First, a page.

If you have been injured by the negligent act of a person or a company, you may wonder how long you have to file a personal injury lawsuit. The amount of time you have to file a lawsuit is determined by various statutes of limitations in Illinois, but can vary depending on the specific circumstances of your case. Every case is unique, and the final determination about how long you have to file a lawsuit should be made by an experienced personal injury attorney. Therefore, do not delay in contacting a personal injury attorney to determine the applicable statute of limitation in relation to your specific case.
Remember, filing a claim with the insurance company is NOT the same as filing a lawsuit. The lawsuit, not the claim, MUST be filed within the statute of limitation or your case will be forever barred!
Illinois Statutes of Limitations
Statutes of limitations determine how long a person has to file a lawsuit for certain legal actions. In Illinois, the statute of limitations for a personal injury case is generally two years from the date of the injury. This means that a person who is injured as a victim in a car accident on January 1, 2014 must file a personal injury lawsuit within two years of that injury date. However, there are exceptions that could “toll” the statute of limitations, but you should not rely on these exceptions without first consulting with an experienced personal injury attorney.
Exceptions to the Illinois Statute of Limitations on Personal Injury Cases
Putting a toll on the statute of limitations means to suspend its effective date for a certain period of time. Age, mental health and discovery of harm are all exceptions that could toll the statute of limitations.
The age of the victim can affect how long you have to file a personal injury claim in Illinois. If the victim is a minor child under the age of 18, then the statute of limitations does not take effect until their 18th birthday. Generally, this means that you have until the victim is 20 years old to file a personal injury lawsuit. However, this may not be the case for medical negligence or other claims.
If the victim is not mentally competent after the injury, then the amount of time they have to file a claim is tolled. Mentally disabled victims are given two years to file a personal injury lawsuit from the time they recover and their disability is considered to be resolved. For example, mental health would be a reason to toll the statute of limitations if the victim was in a coma as a result of the injury. They would then have two years to file a claim once he or she woke up and recovered from the coma.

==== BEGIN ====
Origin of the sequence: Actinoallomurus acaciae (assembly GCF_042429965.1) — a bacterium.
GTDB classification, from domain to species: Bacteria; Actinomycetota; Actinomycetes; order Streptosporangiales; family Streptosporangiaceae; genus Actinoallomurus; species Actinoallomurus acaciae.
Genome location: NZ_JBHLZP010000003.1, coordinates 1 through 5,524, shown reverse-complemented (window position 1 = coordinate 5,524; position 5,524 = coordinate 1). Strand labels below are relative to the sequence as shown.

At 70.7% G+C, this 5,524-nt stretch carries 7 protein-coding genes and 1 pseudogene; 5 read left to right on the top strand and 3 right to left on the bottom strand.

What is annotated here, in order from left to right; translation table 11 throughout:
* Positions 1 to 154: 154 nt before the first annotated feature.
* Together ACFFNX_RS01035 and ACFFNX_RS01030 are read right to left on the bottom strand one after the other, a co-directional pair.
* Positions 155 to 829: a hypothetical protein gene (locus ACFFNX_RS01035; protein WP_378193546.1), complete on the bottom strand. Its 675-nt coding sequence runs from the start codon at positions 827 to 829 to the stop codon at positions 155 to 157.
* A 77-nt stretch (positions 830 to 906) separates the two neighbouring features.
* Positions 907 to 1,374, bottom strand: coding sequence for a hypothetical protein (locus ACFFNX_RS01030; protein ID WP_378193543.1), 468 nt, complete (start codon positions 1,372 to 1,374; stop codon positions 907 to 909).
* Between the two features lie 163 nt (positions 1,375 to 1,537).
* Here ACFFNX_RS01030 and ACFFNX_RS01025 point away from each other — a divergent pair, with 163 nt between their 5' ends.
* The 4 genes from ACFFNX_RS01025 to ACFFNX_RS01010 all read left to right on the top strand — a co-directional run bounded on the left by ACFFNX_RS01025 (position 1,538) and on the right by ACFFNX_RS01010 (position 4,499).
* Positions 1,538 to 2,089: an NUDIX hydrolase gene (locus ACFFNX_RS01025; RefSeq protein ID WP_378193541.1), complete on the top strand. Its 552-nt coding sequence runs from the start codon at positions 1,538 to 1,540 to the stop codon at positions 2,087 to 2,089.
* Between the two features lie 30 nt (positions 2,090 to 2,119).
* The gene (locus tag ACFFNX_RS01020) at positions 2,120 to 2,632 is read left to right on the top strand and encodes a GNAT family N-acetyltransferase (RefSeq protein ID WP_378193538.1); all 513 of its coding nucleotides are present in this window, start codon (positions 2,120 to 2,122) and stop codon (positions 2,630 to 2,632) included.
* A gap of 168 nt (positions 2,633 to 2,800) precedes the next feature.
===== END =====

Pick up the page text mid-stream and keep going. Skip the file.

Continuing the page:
Another factor that may delay the statute of limitations is the discovery of harm. In some cases, if the injury is not apparent until after two years, the victim may still be able to file a lawsuit. Delayed discovery of harm may occur in medical negligence cases, workers’ compensation and some other personal injury cases. In these situations, the court must be convinced to extend the limitations period.
Once again, do NOT assume one of these exceptions applies to your case. It is always better to seek immediate advice to ensure your lawsuit is timely filed.
When to Seek the Help of a Personal Injury Attorney
You may think you will be able to handle the proceedings of a lawsuit for injuries on your own, but you should ALWAYS contact an experienced personal injury attorney to make that determination. It is especially critical to ensure you do not miss the applicable statute of limitation for filing a lawsuit. If you have a serious injury and need help with your case, the attorneys at Lieser Law Firm are compassionate and understanding and will work hard to get you the compensation you deserve.
If you or a loved one has suffered a personal injury due to the negligence of another, or if you have questions about statutes of limitations in Illinois or Missouri, contact the Lieser Law Firm today for a FREE evaluation of your case.